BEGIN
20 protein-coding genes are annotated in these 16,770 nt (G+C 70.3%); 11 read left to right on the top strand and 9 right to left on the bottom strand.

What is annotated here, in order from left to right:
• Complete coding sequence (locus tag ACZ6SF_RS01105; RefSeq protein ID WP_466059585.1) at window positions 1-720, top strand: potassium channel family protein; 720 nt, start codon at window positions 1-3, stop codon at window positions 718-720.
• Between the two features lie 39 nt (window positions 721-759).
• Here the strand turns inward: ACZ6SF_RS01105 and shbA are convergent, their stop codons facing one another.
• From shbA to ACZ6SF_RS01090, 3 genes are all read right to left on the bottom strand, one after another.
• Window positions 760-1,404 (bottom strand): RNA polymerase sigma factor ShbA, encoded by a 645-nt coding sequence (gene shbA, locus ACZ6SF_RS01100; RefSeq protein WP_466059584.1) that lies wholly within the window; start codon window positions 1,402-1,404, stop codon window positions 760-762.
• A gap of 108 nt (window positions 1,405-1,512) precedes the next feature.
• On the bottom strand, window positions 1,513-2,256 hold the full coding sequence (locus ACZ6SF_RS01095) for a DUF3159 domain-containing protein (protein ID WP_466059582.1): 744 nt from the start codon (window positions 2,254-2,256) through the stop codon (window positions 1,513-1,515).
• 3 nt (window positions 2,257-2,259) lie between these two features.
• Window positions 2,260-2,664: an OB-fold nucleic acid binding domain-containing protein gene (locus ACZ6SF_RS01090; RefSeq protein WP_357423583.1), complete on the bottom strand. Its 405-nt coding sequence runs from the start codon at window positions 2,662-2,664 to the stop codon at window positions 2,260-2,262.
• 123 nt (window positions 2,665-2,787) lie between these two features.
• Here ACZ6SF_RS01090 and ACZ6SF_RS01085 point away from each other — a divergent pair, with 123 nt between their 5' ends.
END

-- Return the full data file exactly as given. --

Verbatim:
20 protein-coding genes are annotated in these 16,770 nt (G+C 70.3%); 11 read left to right on the top strand and 9 right to left on the bottom strand.

What is annotated here, in order from left to right:
• Complete coding sequence (locus tag ACZ6SF_RS01105; RefSeq protein ID WP_466059585.1) at window positions 1-720, top strand: potassium channel family protein; 720 nt, start codon at window positions 1-3, stop codon at window positions 718-720.
• Between the two features lie 39 nt (window positions 721-759).
• Here the strand turns inward: ACZ6SF_RS01105 and shbA are convergent, their stop codons facing one another.
• From shbA to ACZ6SF_RS01090, 3 genes are all read right to left on the bottom strand, one after another.
• Window positions 760-1,404 (bottom strand): RNA polymerase sigma factor ShbA, encoded by a 645-nt coding sequence (gene shbA, locus ACZ6SF_RS01100; RefSeq protein WP_466059584.1) that lies wholly within the window; start codon window positions 1,402-1,404, stop codon window positions 760-762.
• A gap of 108 nt (window positions 1,405-1,512) precedes the next feature.
• On the bottom strand, window positions 1,513-2,256 hold the full coding sequence (locus ACZ6SF_RS01095) for a DUF3159 domain-containing protein (protein ID WP_466059582.1): 744 nt from the start codon (window positions 2,254-2,256) through the stop codon (window positions 1,513-1,515).
• 3 nt (window positions 2,257-2,259) lie between these two features.
• Window positions 2,260-2,664: an OB-fold nucleic acid binding domain-containing protein gene (locus ACZ6SF_RS01090; RefSeq protein WP_357423583.1), complete on the bottom strand. Its 405-nt coding sequence runs from the start codon at window positions 2,662-2,664 to the stop codon at window positions 2,260-2,262.
• 123 nt (window positions 2,665-2,787) lie between these two features.
• Here ACZ6SF_RS01090 and ACZ6SF_RS01085 point away from each other — a divergent pair, with 123 nt between their 5' ends.